These figures, according to Mitchell, are testament to the fact that South Africa’s junior sector has historically not been sufficiently developed nor have any venture capital incentives been developed either.

One of the projects being worked on by the Desk is the development of an incentive scheme for the junior mining sector in South Africa. Currently in draft format, the scheme document is being reviewed by law firm Fasken with the aim of creating a formal document that can be taken to government as a motivation and starting point to influence government to introduce tax incentives.

Moreover, in terms of funding, both the Industrial Development Corporation of South Africa and the Public Investment Corporation have indicated that they would like to establish government-initiated funds for prospectors and developers – however this could take up to two years, Mitchell states.

While the establishment of a government-led fund is an imperative, the need to enable venture capital companies to invest in junior and emerging miners is crucial, according to both Mitchell and Smart.

“What we need is an environment that actively encourages exploration and welcomes the risk-takers and investors that have the vision to discover new deposits, big and small and fund these during the riskiest stages of development,” adds Mitchell.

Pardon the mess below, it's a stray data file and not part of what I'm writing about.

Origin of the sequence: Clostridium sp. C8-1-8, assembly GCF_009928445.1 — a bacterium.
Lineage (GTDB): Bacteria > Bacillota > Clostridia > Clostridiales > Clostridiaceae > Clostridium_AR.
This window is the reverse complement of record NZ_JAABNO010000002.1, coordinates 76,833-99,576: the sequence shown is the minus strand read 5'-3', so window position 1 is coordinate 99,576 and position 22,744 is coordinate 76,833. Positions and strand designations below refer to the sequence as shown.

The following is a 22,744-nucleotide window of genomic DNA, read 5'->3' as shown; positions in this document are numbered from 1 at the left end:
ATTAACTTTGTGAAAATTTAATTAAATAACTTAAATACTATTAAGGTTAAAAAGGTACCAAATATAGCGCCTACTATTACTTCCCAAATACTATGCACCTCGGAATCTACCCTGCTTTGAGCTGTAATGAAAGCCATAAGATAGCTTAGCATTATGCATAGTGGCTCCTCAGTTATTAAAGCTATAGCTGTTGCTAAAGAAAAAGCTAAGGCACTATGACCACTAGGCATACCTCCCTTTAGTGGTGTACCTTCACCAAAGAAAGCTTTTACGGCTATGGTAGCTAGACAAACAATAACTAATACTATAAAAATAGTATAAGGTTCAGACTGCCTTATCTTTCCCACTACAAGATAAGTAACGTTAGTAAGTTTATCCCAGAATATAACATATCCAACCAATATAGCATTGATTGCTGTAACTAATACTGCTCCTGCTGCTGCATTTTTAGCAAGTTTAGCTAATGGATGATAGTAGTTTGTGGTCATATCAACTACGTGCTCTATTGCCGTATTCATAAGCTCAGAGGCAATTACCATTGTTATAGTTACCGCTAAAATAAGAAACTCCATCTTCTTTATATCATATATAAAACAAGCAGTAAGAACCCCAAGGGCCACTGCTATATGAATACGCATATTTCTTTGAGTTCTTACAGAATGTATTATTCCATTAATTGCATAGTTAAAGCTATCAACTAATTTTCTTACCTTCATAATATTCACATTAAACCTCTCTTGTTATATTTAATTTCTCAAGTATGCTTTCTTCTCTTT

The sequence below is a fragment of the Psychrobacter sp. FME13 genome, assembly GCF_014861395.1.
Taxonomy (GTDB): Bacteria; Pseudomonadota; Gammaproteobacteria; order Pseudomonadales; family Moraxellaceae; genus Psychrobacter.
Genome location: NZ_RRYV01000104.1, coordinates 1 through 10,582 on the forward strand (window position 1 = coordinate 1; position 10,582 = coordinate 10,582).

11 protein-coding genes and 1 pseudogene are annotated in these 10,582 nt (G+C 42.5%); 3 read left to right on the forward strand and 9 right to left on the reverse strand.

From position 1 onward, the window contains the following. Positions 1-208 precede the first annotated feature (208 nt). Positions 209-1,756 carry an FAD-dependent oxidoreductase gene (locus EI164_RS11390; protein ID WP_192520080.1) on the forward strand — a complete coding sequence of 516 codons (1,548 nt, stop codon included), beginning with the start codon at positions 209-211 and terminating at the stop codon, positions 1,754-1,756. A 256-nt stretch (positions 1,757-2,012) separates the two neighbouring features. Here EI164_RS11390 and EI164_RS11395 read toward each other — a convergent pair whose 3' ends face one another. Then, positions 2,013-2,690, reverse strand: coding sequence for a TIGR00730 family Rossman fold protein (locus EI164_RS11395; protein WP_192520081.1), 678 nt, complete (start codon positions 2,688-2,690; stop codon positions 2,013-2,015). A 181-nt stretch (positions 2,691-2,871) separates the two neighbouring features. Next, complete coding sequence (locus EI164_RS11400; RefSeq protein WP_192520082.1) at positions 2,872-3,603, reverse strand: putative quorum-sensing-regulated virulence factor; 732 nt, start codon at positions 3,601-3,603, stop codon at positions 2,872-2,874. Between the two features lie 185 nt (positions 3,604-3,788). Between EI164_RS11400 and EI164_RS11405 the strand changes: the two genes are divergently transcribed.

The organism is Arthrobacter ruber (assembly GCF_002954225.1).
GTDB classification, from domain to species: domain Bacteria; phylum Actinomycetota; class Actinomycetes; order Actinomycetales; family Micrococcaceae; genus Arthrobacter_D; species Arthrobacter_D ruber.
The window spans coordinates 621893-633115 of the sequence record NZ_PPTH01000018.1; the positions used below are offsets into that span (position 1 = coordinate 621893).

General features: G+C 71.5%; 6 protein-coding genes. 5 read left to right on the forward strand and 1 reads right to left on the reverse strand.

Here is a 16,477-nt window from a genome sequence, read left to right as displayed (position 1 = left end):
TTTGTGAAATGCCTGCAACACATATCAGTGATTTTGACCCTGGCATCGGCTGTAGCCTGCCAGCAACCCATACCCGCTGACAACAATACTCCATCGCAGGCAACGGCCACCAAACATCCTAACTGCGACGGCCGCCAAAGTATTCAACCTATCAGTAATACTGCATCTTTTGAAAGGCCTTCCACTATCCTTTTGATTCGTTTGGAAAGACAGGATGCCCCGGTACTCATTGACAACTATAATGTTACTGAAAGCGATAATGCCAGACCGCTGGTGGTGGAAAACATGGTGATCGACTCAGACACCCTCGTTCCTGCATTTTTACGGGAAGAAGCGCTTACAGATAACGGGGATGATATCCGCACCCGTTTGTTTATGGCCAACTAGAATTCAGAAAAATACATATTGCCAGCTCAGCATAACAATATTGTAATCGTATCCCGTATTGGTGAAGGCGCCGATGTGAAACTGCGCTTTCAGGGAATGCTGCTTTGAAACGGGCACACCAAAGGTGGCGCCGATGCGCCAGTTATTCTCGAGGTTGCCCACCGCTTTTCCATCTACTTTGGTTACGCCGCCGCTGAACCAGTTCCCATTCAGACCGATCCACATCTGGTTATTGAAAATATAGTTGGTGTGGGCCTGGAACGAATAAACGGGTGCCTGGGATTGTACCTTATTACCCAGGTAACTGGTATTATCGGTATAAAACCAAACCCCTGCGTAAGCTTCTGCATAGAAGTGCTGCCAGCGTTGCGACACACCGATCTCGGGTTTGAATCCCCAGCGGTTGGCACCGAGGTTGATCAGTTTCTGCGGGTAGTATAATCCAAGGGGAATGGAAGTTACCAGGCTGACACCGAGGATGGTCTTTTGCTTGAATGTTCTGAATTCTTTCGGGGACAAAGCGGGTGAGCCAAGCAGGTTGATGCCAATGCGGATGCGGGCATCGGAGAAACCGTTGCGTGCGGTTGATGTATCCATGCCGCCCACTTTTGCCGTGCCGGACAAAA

Another item on the agenda at the Desk is the establishment of a programme within the Mining Qualifications Authority specifically aimed at the junior and emerging mining sector.

Mining Charter 3 offers some reprieve

Smart, who believes that there should be a special dispensation for junior miners, has welcomed the amendments made to Mining Charter 3, which have in turn, made the mining industry for juniors less encumbered.

“Once a poorly drafted, impractical and unworkable document, which required 51% empowerment ownership of prospecting rights – arguably the riskiest segment in the project life cycle – Mining Charter 3, as gazetted in December 2018, is a substantial improvement on the previous version and has exempted the junior sector from having to comply with some of the empowerment requirements owing to cash and operating constraints,” says Smart.

“The amendments to Mining Charter 3 have now allowed willing black investors to enter the fold and invest their money into owning a portion of the project and in turn creating the much needed growth in the exploration sector,” says Smart.

In addition, Mitchell says that while the constraints on exploration in South Africa have been an important area of focus for the Desk, and while we are pleased that concessions have been made in the application of Mining Charter 3 for junior miners and explorers, more still needs to be done than just the removal of disincentives. In addition many of the members of the Desk are smaller producers who find the current regulatory environment onerous.

In closing, both Mitchell and Smart noted that while many victories have been achieved within the junior mining sector, it takes a whole suite of support to ensure the formation of a successful junior sector including geological information, tax incentives, access to money, technical skills and regulatory certainty.